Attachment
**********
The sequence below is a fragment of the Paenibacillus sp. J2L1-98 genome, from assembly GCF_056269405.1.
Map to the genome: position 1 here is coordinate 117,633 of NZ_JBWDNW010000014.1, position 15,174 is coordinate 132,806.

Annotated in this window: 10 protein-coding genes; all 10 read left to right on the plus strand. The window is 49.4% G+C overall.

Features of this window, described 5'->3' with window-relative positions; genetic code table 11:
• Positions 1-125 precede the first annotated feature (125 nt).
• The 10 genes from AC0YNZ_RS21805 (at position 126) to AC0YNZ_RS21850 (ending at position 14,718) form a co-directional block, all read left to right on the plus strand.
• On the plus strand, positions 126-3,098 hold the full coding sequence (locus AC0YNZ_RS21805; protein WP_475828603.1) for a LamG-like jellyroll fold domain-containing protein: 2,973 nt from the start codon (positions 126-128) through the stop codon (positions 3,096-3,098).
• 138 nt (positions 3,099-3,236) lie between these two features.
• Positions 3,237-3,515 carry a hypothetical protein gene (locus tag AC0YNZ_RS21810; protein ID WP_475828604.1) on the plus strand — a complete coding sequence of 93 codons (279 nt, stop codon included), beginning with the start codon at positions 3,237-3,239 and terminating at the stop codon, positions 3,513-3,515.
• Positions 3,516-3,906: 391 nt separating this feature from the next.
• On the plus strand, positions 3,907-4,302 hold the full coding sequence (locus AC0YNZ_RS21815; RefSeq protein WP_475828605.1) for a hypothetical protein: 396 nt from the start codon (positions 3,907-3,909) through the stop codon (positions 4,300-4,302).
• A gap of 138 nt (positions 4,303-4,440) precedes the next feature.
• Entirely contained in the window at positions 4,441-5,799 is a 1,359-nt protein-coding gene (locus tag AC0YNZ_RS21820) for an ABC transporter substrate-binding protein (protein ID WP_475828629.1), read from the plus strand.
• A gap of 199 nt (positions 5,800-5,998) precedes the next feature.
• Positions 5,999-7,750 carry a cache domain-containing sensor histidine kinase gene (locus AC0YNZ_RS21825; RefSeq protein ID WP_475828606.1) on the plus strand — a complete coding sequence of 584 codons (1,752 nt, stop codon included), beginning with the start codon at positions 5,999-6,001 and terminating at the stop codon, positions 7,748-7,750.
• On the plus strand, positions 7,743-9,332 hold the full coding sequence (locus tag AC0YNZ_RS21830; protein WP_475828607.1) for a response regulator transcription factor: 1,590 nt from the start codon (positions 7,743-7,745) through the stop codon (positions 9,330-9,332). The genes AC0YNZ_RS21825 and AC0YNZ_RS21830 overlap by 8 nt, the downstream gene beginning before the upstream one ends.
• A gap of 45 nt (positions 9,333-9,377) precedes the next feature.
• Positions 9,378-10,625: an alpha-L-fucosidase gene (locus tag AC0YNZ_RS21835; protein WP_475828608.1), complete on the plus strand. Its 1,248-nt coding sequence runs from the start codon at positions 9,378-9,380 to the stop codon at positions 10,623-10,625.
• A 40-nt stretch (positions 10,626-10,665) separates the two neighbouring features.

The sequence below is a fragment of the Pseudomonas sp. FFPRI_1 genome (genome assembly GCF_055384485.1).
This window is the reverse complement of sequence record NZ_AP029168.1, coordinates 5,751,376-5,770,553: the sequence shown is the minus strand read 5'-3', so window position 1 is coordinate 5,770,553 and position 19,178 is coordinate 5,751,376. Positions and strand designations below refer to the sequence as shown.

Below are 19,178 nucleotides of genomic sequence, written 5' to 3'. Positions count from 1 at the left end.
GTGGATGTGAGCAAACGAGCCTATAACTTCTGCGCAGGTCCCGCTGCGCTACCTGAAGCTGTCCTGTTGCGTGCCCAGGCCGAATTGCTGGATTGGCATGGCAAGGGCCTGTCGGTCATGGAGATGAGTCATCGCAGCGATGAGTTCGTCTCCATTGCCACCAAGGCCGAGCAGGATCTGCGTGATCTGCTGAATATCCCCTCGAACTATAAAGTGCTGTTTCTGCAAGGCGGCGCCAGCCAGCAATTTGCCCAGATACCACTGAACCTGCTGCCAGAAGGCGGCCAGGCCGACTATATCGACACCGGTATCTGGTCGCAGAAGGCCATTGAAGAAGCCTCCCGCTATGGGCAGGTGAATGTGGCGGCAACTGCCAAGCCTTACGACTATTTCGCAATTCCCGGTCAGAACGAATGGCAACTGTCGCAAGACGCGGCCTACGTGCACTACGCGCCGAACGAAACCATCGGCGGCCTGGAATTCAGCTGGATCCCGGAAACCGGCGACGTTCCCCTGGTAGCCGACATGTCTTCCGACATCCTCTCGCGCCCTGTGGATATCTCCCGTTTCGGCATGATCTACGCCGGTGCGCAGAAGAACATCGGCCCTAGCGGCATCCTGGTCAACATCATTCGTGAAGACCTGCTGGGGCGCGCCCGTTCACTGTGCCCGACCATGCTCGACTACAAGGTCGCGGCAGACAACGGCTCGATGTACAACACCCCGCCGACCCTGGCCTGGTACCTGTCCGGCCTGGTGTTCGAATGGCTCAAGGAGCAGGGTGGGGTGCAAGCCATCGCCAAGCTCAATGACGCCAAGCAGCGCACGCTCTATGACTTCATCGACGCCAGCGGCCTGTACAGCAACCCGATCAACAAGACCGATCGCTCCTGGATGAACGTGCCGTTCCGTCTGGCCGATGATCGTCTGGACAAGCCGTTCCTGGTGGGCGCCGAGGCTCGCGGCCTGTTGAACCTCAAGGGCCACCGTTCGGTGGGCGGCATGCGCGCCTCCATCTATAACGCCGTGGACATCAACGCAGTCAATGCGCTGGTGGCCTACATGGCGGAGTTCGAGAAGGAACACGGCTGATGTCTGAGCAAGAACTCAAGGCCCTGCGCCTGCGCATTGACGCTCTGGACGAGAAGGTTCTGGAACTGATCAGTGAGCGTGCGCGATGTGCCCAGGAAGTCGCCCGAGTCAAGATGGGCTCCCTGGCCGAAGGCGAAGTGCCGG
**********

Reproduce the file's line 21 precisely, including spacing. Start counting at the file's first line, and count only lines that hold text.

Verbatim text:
This window is the reverse complement of sequence record NZ_AP029168.1, coordinates 5,751,376-5,770,553: the sequence shown is the minus strand read 5'-3', so window position 1 is coordinate 5,770,553 and position 19,178 is coordinate 5,751,376. Positions and strand designations below refer to the sequence as shown.